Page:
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Report: "Quiet Recreation" on BLM Land a Major Economic Boost

Non-motorized recreation on national lands overseen by the Bureau of Land Management supports 25,000 jobs and generates $2.8 billion for the U.S. economy. (Pixabay)
Non-motorized recreation on national lands overseen by the Bureau of Land Management supports 25,000 jobs and generates $2.8 billion for the U.S. economy. (Pixabay)
April 1, 2016

DENVER - "Quiet" or non-motorized recreation on public lands managed by the federal Bureau of Land Management adds $2.8 billion to the U.S. economy and supports almost 25,000 jobs, according to a new study commissioned by the Pew Charitable Trusts.

Kristin Lee, project director with the independent firm ECONorthwest that conducted the study, said nearly two-thirds of visitors to BLM lands engage in such non-motorized activities as camping, hiking, hunting and fishing.

"Perhaps because the noisier kinds of recreation tend to get noticed a little bit more, we were interested in looking at the effects of these other activities, these quiet activities," she said.

The study covered a dozen western states including Colorado, and found in 2014, these "quiet" visitors spent nearly $2 billion in communities within 50 miles of BLM sites. Lee said an economic ripple effect is created in surrounding towns when people eat at local restaurants and buy supplies, gas and groceries.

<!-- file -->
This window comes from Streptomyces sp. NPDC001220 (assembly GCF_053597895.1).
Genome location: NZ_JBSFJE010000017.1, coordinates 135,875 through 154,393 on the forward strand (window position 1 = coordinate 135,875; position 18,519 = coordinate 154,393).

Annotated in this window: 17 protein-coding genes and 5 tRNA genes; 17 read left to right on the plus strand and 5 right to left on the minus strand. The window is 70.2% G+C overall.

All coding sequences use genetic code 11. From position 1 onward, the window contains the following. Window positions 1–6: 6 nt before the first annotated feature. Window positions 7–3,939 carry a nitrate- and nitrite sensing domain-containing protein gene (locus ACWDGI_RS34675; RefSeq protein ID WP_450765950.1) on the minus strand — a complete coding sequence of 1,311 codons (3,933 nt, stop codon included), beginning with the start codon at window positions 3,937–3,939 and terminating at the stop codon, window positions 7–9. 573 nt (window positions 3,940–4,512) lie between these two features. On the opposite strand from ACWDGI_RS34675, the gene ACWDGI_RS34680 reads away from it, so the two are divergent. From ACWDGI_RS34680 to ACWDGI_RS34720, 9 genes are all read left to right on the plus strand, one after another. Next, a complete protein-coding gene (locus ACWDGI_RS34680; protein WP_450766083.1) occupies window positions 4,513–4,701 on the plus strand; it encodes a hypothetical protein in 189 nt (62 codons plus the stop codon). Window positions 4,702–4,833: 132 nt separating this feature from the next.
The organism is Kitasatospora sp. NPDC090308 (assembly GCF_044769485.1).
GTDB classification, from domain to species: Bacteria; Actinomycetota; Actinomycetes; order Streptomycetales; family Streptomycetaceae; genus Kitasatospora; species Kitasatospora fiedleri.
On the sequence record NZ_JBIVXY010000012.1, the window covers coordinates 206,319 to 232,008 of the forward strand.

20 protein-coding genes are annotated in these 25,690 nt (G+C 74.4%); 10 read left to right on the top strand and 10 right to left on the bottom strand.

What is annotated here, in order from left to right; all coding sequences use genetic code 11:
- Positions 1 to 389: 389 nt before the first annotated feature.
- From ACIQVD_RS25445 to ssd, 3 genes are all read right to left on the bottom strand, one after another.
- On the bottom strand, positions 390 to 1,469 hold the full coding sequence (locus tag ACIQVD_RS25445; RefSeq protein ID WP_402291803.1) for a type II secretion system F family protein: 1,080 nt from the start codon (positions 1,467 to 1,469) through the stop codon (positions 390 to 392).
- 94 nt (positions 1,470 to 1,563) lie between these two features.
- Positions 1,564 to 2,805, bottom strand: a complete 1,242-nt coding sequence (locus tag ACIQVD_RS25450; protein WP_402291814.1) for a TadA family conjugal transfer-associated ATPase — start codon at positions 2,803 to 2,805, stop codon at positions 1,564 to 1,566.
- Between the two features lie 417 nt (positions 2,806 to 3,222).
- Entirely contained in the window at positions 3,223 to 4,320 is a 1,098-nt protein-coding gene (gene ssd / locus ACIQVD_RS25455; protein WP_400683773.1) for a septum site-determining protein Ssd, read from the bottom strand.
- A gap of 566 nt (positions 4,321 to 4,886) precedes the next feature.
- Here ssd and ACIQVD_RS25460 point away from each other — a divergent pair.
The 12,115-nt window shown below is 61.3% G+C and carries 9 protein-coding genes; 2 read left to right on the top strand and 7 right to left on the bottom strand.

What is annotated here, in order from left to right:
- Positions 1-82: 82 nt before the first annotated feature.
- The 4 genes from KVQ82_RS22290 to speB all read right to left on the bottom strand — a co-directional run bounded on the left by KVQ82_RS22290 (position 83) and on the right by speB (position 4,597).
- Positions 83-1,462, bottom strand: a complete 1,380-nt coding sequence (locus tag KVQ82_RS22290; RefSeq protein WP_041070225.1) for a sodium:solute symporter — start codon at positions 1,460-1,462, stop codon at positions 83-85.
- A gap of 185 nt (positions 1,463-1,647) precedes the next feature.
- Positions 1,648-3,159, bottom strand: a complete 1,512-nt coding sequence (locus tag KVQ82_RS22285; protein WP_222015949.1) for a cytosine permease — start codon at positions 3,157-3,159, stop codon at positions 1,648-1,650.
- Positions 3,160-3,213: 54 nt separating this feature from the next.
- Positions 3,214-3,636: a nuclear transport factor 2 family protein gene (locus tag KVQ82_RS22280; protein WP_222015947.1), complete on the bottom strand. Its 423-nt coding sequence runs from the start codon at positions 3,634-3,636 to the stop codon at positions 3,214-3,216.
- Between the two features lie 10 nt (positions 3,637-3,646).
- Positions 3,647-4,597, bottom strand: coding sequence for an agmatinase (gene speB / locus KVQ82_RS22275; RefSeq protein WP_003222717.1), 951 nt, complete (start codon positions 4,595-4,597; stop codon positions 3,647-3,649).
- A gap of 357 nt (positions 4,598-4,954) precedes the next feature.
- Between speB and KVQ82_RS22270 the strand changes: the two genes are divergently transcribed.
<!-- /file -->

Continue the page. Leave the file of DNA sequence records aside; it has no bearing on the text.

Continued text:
John Sztukowski, coordinator with Wild Connections, works in central Colorado, where he said access to wild and unspoiled public lands is critical to the region's rafting and fishing businesses. He said keeping at least a small percentage of land free from the roar of snowmobile and ATV motors is more than just an economic issue.

"Not only for quiet recreation, but just for the landscape itself, just thinking of the wildlife corridors," he said. "It's one of the more intact places of the United States, and it'd be great to see it continue that way and have species thrive again."

Sztukowski is hopeful the new study will encourage people who hike, camp, hunt and fish to take part in the BLM's public-input process now under way. The study found in Colorado alone, just under 5 million visitors took part in quiet outdoor activities in the state's 8.4 million acres of BLM lands in 2014.

The full study can be read online at pewtrusts.org.

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Support for this reporting comes from Pew Charitable Trusts.

Eric Galatas, Public News Service - CO